September 25 2022 7:44 AM E-paper Subscribe Sign in My Account Sign out

The Senate president speaks about division

Maher abu tair
Maher Abu Tair (Photo: Jordan News)
The remarks we heard yesterday were dangerous, but not new. Many have warned that we would reach this stage, but the warnings were not heeded, and even the whistleblowers were considered the enemy.اضافة اعلان

When the Senate speaker goes public to tell representatives of civil society organizations that there is division in Jordanian society and that there are certain parties that try to sow sedition, it’s not news, because the division he talked about has been noted and warnings issued regarding its social aspect, economic classism, mistrust between the state and the public, the spread of injustice, people’s aligning along sub-identities, which replaced the collective identity, and the debate over justice, whether it exists or not, in the first place.

Looking into this diagnosis by the Senate president, we raise several questions about the causes that drove us to this situation, which, by the way, are not a secret. In fact, the only mystery is why this division has not been addressed, and why it has been left to chance, wrapped in apathy.

The economic dangers of division are embodied in the fact that the middle class has been crushed, while the lower class has expanded, and the wealthy have created their own isolated world, dealing with their own problems. The socio-economic structures have been dismantled, so much so that we cannot see before us a one unified Jordanian society, even in terms of an economic identity. This means that society will see rising hate, envy and grudges, a lack of justice and traded accusations of corruption and accountability, along with the side effects of these, including widespread anger, violence, divorce, and all the negative behaviors that deepen this state of division.

We see this division also manifested at the level of national identity.  Seeking the protection of an influenced lawmaker or a friend in some state agency is the key to ensuring your safety and safeguarding your interests, not the law. It is social influence, family, origin, religion, or race that are in many cases the means of protection, instead of the law and the legal system. We find ourselves seeking protection under our sub-identities and seeking extra guarantees for further support, reflecting a sense of inadequate protection from the Constitution, laws, and institutions that regulate the lives of all Jordanians, while quotas stipulated in election laws enhance, in a legal manner, sub-identities and deepen division.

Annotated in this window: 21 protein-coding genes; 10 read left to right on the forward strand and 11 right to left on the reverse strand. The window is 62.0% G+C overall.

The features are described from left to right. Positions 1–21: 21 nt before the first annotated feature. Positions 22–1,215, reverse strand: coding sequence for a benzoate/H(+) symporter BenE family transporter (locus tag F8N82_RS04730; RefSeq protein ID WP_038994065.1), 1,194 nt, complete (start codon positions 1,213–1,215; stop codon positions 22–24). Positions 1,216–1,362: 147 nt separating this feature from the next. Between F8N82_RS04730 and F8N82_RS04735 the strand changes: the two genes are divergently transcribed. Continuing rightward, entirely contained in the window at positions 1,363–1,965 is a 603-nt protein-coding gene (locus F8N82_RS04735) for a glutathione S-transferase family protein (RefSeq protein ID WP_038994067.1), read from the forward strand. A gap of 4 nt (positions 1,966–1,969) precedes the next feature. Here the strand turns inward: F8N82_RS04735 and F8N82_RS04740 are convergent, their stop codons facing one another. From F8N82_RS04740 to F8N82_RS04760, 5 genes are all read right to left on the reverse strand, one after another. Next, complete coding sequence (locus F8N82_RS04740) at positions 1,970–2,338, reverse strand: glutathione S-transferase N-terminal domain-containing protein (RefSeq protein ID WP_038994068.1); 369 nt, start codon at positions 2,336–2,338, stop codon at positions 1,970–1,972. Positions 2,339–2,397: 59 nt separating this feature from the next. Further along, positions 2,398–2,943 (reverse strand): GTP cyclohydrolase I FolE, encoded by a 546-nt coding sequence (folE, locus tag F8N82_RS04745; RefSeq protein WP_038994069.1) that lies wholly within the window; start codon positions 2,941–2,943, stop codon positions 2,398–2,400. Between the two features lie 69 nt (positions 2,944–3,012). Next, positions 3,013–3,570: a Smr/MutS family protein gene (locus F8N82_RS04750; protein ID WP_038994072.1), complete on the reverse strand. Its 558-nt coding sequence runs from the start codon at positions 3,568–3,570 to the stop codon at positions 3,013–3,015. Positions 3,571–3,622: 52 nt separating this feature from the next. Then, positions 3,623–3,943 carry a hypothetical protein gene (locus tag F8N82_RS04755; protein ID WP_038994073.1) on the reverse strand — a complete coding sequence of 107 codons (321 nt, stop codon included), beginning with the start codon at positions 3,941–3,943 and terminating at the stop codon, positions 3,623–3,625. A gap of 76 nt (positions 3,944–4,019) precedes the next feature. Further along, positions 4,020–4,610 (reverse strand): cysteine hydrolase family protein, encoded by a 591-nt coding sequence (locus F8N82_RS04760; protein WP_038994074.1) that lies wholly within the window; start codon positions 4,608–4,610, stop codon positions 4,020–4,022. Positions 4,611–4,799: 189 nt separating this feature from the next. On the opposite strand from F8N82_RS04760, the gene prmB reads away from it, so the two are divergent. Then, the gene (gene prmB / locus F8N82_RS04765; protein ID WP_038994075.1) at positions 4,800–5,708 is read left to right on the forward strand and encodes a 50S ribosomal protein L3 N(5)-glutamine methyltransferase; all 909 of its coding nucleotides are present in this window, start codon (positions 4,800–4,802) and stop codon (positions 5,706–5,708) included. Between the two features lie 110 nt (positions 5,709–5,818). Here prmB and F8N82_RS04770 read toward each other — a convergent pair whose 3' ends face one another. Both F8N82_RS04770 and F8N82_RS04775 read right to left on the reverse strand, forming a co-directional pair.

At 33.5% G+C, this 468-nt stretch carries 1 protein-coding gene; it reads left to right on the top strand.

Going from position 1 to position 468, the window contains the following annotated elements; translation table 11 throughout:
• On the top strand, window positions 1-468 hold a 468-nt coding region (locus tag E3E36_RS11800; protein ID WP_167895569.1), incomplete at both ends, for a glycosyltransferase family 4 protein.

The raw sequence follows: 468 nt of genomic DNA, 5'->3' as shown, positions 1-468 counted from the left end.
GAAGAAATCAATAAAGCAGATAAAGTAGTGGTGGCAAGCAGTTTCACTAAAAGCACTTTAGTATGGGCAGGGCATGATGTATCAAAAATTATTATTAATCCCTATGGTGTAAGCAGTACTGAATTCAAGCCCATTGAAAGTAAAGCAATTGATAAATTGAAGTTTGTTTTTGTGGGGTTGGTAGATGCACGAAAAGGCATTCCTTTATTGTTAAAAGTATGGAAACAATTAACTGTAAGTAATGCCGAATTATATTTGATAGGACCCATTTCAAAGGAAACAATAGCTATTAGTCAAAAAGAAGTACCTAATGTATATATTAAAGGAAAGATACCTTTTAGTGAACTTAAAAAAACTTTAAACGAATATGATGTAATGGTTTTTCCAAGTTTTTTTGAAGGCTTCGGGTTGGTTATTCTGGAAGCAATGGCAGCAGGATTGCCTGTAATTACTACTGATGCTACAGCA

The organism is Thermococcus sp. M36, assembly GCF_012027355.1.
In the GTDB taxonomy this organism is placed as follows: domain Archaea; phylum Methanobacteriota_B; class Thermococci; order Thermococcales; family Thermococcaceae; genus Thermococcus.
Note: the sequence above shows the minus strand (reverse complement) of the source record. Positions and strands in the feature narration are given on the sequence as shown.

This does not stop here. See the division that surfaces when any issue is opened. Then we see that Jordanians are not unified over controversial or major issues. Every crisis that emerges unveils division of every type and shape. While some see this as a healthy sign, as it reflects diversity, in our case it demonstrates that we are groups that contradict each other, with clashing interests, visions, ideas, and views over any issue, a matter which threatens the safety of the Jordanian domestic structure, weakens the state and renders it vulnerable to emerging dangers.

In discussing division, we cannot avoid identifying its root causes, foremost of which are elections, municipalities, and decentralization laws, which have divided people into small rivaling groups, overwhelmed by conflict, even at the level of the family, whose members might be fighting for a single House seat up for grabs. This leaves behind enmity and a lack of justice regarding rights, because the influential would trespass on the rights of the underdogs. For its part, the economic decline begets very harmful effects. There is also the absence of a national enterprise where all unite, let alone the way governments create and manage crises, which leads to further chaos. This approach also involves submission to pressures and the requirements of social alignments, instead of following universal law. This entire situation generates frustration among the public and a sense of dissatisfaction that take their turns to produce more divisions at the level of individuals, families and politicized groups.

If there were a party that seeks to sow sedition, the response should be purifying the environment in Jordan in a way that ensures the failure of these attempts. The diagnosis might be important, but more important is forging solutions.  Jordan should not be left stranded alone in the face of these problems, against which wise people warned about years ago. Nobody cared and here we are, watching the local community with all its complications heading towards the abyss, at a time when we resort to same patterns of therapy, without strategic thinking that acknowledges the risks and then suggests solutions.

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